That number in parentheses? That's the highest percentage of Hall of Fame votes Simmons garnered; it takes 75 percent for election. Simmons got 17 votes (3.74 percent of the electorate) in 1994, his first year of eligibility – and also his last, as he fell off the ballot for lack of support. But just for a moment, wipe the name "Ted Simmons" from your mind and let me describe a nameless player: "decent defensive catcher, eight-time All-Star with 2,472 career hits, No. 1 among players who spent most of their careers behind the plate." Sound like a Hall of Famer to you? I haven't even mentioned nameless player's power; his 778 extra-base hits rank behind only Carlton Fisk among catchers.
As I suspect you've suspected, this player does have a name, and it's Ted Simmons. Oh, I know people think Simmons was an awful catcher, but for the first half of his career, he was decent enough. He wasn't Johnny Bench (nobody was), and people probably held that against him. And Simmons' career didn't end on a happy note; he spent his last five seasons as a weak-hitting DH/PH type, and people probably held that against him, too. But Simmons was a great player, and all the Hall of Fame voters in North America won't convince me otherwise.
I've been giving some more thought to catcher defensive stats and most seem pretty flawed considering
1. A majority of the plays a catcher makes are bunts or swinging bunting with the rest being popouts. Bunts don't really test range or arm strength. And I don't have any stats to back this up but I'd guess only a handful of popouts a year test range.
2. Catchers receive a putout for every K. Same problem with determining RF for 1B.
To me the only defense stats for a catcher that make sense are CS%, PB and FLD%. Not to say these are perfect. CS% is affected by the pitcher, PB and FLD% can both be skewed by the offical scorer. Unless you are a believer in CERA (which I'm not) I don't see a better way to judge a catcher's defense unless you come up with something like non-force outs at home or lead runners thrown out on bunts. And even if you do a majority of the catcher's defensive contributions are still going to come from stopping the other team's running game.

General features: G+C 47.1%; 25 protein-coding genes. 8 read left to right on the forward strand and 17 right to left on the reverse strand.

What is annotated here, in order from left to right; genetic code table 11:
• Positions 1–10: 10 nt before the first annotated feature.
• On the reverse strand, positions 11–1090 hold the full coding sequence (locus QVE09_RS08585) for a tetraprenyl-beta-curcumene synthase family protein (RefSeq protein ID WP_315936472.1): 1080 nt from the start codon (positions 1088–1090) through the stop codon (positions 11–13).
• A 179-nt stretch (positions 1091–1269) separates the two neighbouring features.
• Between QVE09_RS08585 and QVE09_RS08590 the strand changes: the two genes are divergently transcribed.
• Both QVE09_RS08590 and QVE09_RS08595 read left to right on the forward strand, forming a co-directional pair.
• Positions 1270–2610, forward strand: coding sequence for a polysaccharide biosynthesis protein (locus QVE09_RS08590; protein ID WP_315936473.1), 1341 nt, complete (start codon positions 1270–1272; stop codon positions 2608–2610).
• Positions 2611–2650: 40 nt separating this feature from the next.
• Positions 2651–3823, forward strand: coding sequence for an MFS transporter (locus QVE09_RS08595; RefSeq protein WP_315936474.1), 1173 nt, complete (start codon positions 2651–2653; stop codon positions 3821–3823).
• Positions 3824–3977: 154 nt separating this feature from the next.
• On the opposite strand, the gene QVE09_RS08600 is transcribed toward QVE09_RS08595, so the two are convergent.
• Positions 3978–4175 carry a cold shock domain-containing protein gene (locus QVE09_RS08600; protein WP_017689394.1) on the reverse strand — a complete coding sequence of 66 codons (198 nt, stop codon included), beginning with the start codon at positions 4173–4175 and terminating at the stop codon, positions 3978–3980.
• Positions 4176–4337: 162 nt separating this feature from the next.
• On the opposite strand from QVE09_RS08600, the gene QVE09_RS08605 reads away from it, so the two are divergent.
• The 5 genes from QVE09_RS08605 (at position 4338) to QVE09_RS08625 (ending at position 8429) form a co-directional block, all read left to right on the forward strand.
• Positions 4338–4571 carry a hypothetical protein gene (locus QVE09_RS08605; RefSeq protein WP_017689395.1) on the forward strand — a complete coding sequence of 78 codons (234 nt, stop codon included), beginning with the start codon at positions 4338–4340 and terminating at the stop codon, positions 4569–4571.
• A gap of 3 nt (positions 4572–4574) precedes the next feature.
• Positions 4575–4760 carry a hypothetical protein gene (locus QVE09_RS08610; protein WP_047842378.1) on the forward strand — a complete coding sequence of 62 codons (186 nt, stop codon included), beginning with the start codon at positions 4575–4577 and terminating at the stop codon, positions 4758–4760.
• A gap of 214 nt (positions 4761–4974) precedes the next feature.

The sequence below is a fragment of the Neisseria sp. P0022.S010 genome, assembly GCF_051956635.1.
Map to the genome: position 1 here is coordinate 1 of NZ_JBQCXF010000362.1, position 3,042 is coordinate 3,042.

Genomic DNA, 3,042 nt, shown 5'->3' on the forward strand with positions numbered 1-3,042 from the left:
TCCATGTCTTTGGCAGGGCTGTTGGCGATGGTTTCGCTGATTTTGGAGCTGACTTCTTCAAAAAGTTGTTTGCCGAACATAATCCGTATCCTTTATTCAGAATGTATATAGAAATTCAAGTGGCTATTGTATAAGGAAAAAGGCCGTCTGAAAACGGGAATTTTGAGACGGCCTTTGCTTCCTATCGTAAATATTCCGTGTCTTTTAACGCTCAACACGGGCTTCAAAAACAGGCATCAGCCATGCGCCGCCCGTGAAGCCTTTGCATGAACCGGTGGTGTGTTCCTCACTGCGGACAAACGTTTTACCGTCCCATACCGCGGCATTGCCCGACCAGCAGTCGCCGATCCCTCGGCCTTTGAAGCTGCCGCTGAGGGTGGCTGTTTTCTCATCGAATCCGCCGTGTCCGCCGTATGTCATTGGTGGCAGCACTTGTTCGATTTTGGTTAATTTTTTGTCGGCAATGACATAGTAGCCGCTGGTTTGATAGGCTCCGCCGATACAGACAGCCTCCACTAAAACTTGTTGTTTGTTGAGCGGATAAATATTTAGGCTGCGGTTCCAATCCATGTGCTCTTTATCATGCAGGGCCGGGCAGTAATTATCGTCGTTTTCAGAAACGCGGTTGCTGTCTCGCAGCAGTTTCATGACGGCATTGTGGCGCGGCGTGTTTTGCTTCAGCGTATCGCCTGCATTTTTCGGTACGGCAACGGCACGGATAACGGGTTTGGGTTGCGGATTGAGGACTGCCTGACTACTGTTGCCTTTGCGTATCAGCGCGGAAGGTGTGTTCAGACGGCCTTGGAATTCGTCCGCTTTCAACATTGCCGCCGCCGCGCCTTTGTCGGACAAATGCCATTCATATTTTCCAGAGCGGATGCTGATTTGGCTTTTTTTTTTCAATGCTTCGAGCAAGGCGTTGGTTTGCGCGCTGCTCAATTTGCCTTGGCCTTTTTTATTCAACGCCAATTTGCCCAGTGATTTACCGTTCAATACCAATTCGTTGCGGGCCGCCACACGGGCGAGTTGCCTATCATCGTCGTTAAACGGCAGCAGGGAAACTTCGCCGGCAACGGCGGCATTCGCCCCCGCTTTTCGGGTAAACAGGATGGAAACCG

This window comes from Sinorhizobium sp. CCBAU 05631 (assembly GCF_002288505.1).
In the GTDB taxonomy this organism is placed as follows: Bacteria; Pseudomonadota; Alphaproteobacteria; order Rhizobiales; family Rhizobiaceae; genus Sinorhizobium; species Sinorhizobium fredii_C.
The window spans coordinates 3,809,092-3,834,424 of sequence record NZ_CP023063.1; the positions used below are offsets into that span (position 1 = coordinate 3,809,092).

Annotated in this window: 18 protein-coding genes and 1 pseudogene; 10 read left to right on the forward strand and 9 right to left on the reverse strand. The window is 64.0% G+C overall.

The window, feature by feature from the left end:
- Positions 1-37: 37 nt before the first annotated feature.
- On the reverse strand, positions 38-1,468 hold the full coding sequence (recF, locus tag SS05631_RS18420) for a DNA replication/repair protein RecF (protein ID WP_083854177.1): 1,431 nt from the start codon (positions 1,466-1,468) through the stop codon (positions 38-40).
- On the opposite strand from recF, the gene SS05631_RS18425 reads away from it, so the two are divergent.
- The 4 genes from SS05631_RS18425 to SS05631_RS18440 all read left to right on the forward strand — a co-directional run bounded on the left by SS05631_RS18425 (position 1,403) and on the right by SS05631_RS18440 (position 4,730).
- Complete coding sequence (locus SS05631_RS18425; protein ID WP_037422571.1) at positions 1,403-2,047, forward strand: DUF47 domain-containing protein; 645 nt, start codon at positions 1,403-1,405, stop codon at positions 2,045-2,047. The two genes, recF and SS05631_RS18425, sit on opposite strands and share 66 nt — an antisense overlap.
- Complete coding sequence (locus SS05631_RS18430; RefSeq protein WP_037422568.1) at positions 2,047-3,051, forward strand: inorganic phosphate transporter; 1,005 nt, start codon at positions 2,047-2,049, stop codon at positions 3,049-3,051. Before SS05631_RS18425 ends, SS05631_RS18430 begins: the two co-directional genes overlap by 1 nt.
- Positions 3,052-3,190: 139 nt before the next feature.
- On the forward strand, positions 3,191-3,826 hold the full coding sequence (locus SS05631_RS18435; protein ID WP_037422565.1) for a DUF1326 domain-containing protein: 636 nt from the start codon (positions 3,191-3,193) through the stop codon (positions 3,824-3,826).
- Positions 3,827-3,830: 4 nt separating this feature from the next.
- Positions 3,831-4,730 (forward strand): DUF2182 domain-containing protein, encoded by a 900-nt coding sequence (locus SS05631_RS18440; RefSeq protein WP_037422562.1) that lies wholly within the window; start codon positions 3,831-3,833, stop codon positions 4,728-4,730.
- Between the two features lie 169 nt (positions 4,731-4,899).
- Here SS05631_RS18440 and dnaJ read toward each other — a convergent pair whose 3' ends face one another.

joshheines wrote:Carter, on the other hand, should be regarded as one of the top defensive catchers of all-time. During his peak defensive years (1978 - 1983) Carter saved his team 20 runs over the average catcher for his defense alone. Carter was as good as Pudge is today (or was in his on hey-day). Carter produced about 9.35 wins over a replacement level player for 10 years. Simmons peak of 9.2 wins contributed above a replacement player doesn't even match Carter's 10 year average. This is not to say Simmons isn't really good, but at best he's a very questionable HOFer. While in my mind Carter is among the elite catchers.
Do you have a link for some of this? I've never thought of Carter as an elite defensive catcher, definately not on I-Rod's level.
Here's two links and you can look at the numbers yourself.
Look at FRAA - It stands for Fielding Runs Above Average, or the runs this players saved over the average defensive catcher. Look at it for adjusted all-time because this will remove any decade, time or era bias the numbers may show. Carter saved 149 runs. As of today, Pudge has saved 196 runs. Once Carter hit 34 he became a below average defender. Pudge is now 34. I expect that if Pudge stays behind the plate a few more years he will become a below average defender and his numbers will come back to Carters; however, Pudge will still finish with better numbers.
I would not look at FRAA, because it is too subjective for catchers. The worst defensive catchers will have the most assists (because everybody runs on them giving them the most chances to rack up assists) and the best defensive catchers, bench, I-rod, have fewer assists because no one tests thier arm.